The Eternal Front
by Anton Holzner
IN ALL MILLENNIA, serious people have researched and pondered about the meaning of this life. Some found their life goal in enjoying the pleasures of this life as much as possible. They became superficial materialists. Others believed this life is only a brief, but difficult, test — a bridge to a better afterlife or eternal damnation. The most diverse religions portrayed this afterlife each according to the racial nature of its promoters and spreaders. The diverse priest castes did more or less good business with this afterlife. Each claimed sole and absolute knowledge about this afterlife. They sold, following diverse cult ceremonies — to the living and the dead — places, advantages, honorary offices, and mercy-gifts. It was the simplest and most primitive business, because no person returned from the afterlife and held the priest accountable. The witch-doctor of the Negro Bushmen ran as little risk as the Oriental magician, when he sold afterlives to believers as his business.
In all periods there have also been people who opposed this afterlife materialism. A medieval story relates: Two monks portray the afterlife to each other again and again in their conversations. They imagine all the individual choruses and departments of angels and holy-men, the rank differences of the individual heavenly places, the otherworldly music, the heavenly “hallelujah” songs, God’s throne etc. They promise each other that the one who dies first will appear to the other the first night in a dream and tell him what it really looks like in the afterlife. If it is as they imagined it, he will simply say “totally.” If it is different, he will say “different.” When one of the monks died, he actually did appear to the other the first night. But he did not say “totally” or “different”, rather “totally different.”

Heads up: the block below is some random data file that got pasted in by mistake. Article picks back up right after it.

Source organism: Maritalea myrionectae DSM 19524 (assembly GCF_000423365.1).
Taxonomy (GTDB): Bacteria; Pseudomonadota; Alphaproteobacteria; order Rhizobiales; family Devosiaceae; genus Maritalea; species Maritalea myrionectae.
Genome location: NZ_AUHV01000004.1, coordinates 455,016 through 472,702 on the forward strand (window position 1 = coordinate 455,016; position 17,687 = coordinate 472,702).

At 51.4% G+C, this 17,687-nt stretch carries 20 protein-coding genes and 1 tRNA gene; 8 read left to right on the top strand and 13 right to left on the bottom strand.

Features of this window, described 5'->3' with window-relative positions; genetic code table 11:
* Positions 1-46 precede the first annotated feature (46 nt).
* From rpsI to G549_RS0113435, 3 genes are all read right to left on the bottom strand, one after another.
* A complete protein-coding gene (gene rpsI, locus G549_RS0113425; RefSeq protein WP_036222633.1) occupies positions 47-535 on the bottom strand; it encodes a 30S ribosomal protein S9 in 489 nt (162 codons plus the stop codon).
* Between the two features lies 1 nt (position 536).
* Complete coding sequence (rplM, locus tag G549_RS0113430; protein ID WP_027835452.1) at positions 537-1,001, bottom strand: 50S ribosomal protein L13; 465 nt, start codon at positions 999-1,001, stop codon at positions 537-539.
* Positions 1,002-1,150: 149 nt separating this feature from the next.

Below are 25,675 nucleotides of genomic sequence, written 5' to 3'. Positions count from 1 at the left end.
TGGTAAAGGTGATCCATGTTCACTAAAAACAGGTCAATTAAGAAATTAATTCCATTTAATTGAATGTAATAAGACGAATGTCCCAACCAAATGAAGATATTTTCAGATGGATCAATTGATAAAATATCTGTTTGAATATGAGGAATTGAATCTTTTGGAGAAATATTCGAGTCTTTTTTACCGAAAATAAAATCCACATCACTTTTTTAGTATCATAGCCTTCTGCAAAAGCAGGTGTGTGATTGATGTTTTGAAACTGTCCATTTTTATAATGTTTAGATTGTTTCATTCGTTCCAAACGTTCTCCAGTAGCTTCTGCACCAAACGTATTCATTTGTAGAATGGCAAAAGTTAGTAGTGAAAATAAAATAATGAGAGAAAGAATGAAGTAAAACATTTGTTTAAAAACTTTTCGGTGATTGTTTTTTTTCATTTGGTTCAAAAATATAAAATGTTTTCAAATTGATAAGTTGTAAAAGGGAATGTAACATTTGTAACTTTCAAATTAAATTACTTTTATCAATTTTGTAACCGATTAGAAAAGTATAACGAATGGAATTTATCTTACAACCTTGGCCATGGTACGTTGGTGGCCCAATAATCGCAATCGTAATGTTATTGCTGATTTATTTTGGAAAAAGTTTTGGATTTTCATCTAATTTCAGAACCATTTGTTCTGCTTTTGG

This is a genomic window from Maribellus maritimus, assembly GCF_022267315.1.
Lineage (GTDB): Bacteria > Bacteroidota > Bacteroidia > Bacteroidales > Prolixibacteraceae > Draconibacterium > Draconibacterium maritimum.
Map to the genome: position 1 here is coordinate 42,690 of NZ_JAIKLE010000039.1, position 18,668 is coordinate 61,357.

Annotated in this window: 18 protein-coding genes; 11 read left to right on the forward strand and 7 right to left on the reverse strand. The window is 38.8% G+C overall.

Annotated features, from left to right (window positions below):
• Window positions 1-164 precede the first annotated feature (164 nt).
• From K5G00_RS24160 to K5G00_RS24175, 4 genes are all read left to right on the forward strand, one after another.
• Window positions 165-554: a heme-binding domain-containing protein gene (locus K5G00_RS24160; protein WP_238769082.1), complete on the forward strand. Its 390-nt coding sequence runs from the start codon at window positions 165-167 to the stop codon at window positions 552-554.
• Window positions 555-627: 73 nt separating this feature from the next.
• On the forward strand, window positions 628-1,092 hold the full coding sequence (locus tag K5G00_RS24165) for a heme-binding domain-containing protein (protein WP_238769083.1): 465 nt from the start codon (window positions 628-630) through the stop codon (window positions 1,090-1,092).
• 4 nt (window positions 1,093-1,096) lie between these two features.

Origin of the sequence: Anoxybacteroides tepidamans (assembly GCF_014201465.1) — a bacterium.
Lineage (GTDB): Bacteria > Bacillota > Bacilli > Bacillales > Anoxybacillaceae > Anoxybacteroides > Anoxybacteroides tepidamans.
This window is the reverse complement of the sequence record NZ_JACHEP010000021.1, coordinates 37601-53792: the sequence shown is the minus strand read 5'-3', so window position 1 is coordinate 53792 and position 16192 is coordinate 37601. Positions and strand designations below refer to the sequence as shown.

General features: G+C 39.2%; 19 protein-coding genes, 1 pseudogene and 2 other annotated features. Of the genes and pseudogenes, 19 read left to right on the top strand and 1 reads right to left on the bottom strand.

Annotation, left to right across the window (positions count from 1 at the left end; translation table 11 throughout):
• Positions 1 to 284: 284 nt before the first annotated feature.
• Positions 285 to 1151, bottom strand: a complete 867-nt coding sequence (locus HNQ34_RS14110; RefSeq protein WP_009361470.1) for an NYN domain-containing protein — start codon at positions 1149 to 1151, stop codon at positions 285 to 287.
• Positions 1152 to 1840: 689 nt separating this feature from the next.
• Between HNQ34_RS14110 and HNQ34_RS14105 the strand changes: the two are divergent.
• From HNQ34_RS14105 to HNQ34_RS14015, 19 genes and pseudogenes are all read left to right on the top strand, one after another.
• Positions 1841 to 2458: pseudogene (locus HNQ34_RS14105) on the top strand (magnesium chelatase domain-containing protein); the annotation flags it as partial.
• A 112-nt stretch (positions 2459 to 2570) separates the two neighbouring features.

That is the old wisdom of Nordic man: The Almighty has put a curtain in front of life after death. It is a secret to us. No person may presume to possess any privileged knowledge about life after death. And yet, our faith and our knowledge go beyond our earthly life. We know that each of us is a link in an endless chain that stretches from the oldest ancestors to the most distant descendants, that our river of blood comes from distant times and flows across our earthly life into the distant future. And this knowledge broadens our view and leads it across hundreds of thousands of years. And this knowledge gives us the strength of millennia and lets us surmise eternity. It places us into the endless cycle of creation.
We know that even the person who is the last link of his clan can secure an eternal future through his works and deeds. The unknown worker who chisels, transports, and puts together the building blocks for the great protective wall of the German folk or for the splendid buildings of the Third Reich, will live on in these works just like the great intellectual creators of these works. The soldier and the policeman who were the guarantors for the safe return of lost German territories to the Reich, and the quiet fighters for the freedom of the German folk, will live on forever in the Greater German Reich just like its great shapers.
Our reverence for the Almighty, however, is so great that we reject portraying the afterlife materialistically. We openly affirm here: About an afterlife we know nothing and will never know anything.
This affirmation leads us with doubled energy to this side, to earthly life. The Creator put us in the life cycle of our folk. The meaning of our life is to fulfill the task given us in the organism of this folk.
We fulfill the meaning of our life, when we do everything possible to manifest and shape, to train and perfect, the energies and abilities the Lord has given us. We are on earth so that we continue God’s work of creation in our blood and body, in our intellect and our soul.
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